As we begin considering our Sacred Journey, I invite you to spend some time this week with Cleopas and his friend as they encounter Christ on the road to Emmaus (Luke 24:13-35). What hopes, fears, joys, disappointments, questions, doubts, and wonders are you bringing on our journey? When have you been most aware and most unaware of Christ walking alongside of you? When has your heart burned as Scripture touched you deeply? How have you seen or how do your wish to see Moses, the prophets, and all of Scripture revealing Christ? How have you encountered Christ in prayer? In what ways have you encountered Christ in community and at the Table? In what ways has Christ surprised you?

The Pretender – Sermon at Holy Trinity Anglican Church 4 AUG 2019

Listen to Fr Rob’s sermon from the morning service – The Pretender

LESSONS:

First Lesson                 Ecclesiastes 1:12–18, 2:1-11

Psalm                            Psalm 49

Second Lesson            Colossians 3:5-17

Gospel                           Luke 12:13-21

COLLECT: Almighty and merciful God, it is only by your grace that your faithful people offer you true and laudable service: Grant that we may run without stumbling to obtain your heavenly promises; through Jesus Christ our Lord, who lives and reigns with you and the Holy Spirit, one God, now and forever. Amen.

Joined Together on a Sacred Journey – Reflection for 4 AUG 2019

   Over the past several weeks, we have considered what it means for our parish to be submitted to the authority of Holy Scripture and formed by Liturgy and Sacrament. For the remainder of Ordinary Time, we will look at the ways in which we are joined together on a Sacred Journey.

   To begin, let us consider that we are joined together as a parish. How are we joined? We might consider that we gather together by choice or preference or convenience. Some might consider that a church, but the parish has a broader meaning. Traditionally, a parish was defined by geography rather than attendance. The parish included all of the people within the area, whether they attended the church in the parish or not. This traditional definition may not fit with the multiple denominations and increased mobility of today, but is is instructive to consider that there may be more than personal choice involved in the joining together of the parish. We might instead consider that the Holy Spirit has a role in uniting or joining us together as a parish, and if the Spirit is active in joining us, the Spirit is also involved in drawing us into the community of the parish. Paul describes this work of the Spirit in forming church as one body with each of us as individual members. In this way, we suffer together, we rejoice together, we journey together. 

   What does it mean to be on a Sacred Journey. As we look within the Biblical narrative, we find a number of journeys. We see Abram called to journey from Ur to Canaan. We see the Exodus journey from slavery through the wilderness and into the promise. Later, we see the journey of disobedience into exile and the journey of redemption in the return from exile. In our Gospel narrative, we are following Jesus and his disciples as they journey from Galilee to Jerusalem. Later, the narrative of the spread of the gospel follows Paul as he journeys in obedience to the call of Christ. We find in the Biblical narrative and also reflected in our own lives that our journey may be one of obedience to God, of disobedience, or even of ignorance. Thus we describe our parish as on a Sacred Journey to remind ourselves that we are following God as we journey. This is a journey of transformation, a journey that will often lead us through wilderness and into promise.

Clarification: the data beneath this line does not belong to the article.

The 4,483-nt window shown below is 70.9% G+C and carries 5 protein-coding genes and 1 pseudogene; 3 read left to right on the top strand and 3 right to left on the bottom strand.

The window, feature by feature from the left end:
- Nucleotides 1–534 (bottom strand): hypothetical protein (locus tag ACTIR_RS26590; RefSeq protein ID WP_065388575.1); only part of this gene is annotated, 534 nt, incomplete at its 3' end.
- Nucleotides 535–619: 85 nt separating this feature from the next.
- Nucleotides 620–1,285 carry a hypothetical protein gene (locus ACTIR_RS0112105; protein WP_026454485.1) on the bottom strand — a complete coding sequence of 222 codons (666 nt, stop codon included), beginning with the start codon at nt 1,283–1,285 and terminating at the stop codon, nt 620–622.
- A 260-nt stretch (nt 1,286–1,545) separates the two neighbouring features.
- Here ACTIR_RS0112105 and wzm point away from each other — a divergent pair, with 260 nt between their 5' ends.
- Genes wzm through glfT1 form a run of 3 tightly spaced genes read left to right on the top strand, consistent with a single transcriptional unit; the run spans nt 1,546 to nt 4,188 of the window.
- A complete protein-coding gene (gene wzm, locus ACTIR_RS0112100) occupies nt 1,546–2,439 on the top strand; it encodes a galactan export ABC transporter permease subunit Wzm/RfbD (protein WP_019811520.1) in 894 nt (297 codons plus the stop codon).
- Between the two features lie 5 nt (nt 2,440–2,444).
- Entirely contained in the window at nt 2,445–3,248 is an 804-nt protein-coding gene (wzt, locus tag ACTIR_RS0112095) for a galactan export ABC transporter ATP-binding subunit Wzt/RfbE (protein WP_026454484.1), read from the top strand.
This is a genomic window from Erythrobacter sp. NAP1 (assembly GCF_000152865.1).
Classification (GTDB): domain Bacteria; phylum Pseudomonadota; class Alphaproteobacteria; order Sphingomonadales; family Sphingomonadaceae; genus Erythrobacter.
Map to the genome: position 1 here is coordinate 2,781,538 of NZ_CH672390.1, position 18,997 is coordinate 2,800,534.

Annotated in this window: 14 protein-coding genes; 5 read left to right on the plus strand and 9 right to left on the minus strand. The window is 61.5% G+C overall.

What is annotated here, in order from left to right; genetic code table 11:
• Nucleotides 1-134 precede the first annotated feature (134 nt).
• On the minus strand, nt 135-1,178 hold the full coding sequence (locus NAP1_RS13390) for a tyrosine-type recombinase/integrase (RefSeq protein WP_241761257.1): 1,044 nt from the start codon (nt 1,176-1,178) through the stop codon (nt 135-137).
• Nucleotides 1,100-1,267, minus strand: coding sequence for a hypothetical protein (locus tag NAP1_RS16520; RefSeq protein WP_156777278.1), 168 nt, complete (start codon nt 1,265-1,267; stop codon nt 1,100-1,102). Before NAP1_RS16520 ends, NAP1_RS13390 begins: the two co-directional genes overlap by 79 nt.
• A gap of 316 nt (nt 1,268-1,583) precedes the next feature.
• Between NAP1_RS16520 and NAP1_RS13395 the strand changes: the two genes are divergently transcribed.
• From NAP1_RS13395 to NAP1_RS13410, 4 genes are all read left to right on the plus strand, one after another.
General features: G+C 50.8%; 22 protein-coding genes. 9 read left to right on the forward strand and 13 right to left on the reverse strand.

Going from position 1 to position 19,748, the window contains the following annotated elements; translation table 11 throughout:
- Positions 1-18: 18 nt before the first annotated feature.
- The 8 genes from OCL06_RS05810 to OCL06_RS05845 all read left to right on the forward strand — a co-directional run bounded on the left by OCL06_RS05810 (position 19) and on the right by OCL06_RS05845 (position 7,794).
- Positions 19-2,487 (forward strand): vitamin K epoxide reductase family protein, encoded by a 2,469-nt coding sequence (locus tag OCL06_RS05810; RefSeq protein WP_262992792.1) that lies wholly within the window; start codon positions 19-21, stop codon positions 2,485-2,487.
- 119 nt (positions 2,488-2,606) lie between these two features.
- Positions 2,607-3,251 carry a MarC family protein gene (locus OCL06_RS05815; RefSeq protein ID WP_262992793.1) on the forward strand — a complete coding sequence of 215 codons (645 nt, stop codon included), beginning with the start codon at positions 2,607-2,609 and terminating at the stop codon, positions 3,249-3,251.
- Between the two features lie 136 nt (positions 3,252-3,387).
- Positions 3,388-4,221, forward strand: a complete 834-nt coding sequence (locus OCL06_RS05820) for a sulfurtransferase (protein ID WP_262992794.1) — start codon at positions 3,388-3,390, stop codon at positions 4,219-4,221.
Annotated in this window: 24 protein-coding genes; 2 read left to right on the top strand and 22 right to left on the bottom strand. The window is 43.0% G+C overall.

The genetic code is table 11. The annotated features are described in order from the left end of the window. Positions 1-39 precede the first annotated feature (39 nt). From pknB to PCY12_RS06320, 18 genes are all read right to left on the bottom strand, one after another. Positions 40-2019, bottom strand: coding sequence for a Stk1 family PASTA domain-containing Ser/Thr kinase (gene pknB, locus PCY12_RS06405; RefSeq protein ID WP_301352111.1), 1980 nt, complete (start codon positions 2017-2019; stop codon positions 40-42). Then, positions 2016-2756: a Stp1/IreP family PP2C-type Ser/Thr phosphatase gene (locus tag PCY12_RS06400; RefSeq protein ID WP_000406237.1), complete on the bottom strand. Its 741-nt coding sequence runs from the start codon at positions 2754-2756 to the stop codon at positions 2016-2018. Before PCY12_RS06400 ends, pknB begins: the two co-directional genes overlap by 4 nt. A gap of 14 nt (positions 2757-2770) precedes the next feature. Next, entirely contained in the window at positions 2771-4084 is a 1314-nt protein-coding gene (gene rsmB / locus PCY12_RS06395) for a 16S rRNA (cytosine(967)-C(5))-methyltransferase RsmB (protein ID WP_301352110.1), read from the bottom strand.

Formed by Liturgy and Sacrament – The Eucharist – Reflection for 28 JUL 2019

 In a few weeks, we will explore more deeply the encounter with Christ that occurs in the Eucharist, but this week we will look at the way we are formed by the liturgy as we celebrate the sacrament of the Eucharist. 

   Formation of any kind occurs through repetition. Repetition changes the structure of the brain such that groups of neurons are activated as a single unit. Musicians are formed by repetition of scales and etudes until the note printed on a page becomes an action of hand and mouth, breath and ear. Music theory becomes a matter of nature that can later be explained and understood. We are formed in liturgy by repetition such that prayer becomes reflexive and theology becomes a matter of our nature that can later be explained or explored.

   As a spiritual practice, the liturgy encompasses a special type of formation by repetition. The liturgy of the Eucharist does not begin at the church with words or with music. The liturgy begins as the Holy Spirit stirs in us a desire to gather for prayer, worship, and encounter. As we gather in community to celebrate the Eucharist, we are also formed and shaped not only individually but communally into the likeness of Christ. 

   This is a radically counter-cultural formation. Against a culture that seeks to form us in pride and competition, the liturgy calls us to humility and cooperation. Against a culture that fears scarcity, the liturgy calls us into the Kingdom of enough. Against a culture broken by sin which still hides in shame as God calls, the liturgy invites to dine at the Table in the intimate presence of the Risen Christ. Against a culture that shouts “My body, my choice,” in the liturgy we hear, “This is my Body given for you.” 

   The liturgy of the Eucharist also forms us as a people of atonement. If we look at the Day of Atonement described in Leviticus as the example of atonement, we see that the high priest enters into the presence of God on behalf of the people after being cleansed from the pollution of death in the form of sin and impurity. However, being “not dead” is not enough and the priest must also bring life represented by the blood of the sacrifice in order to be present with the Living God. We can find this interpreted in the work of Christ in the book of Hebrews. We can also find this pattern of cleansing (becoming not dead), filled with life through Christ, and welcomed into the presence of the Living God in the patterns of the liturgy. The liturgy subtly forms and shapes us to be a people who are cleansed, given life, and present before God for the sake of the world.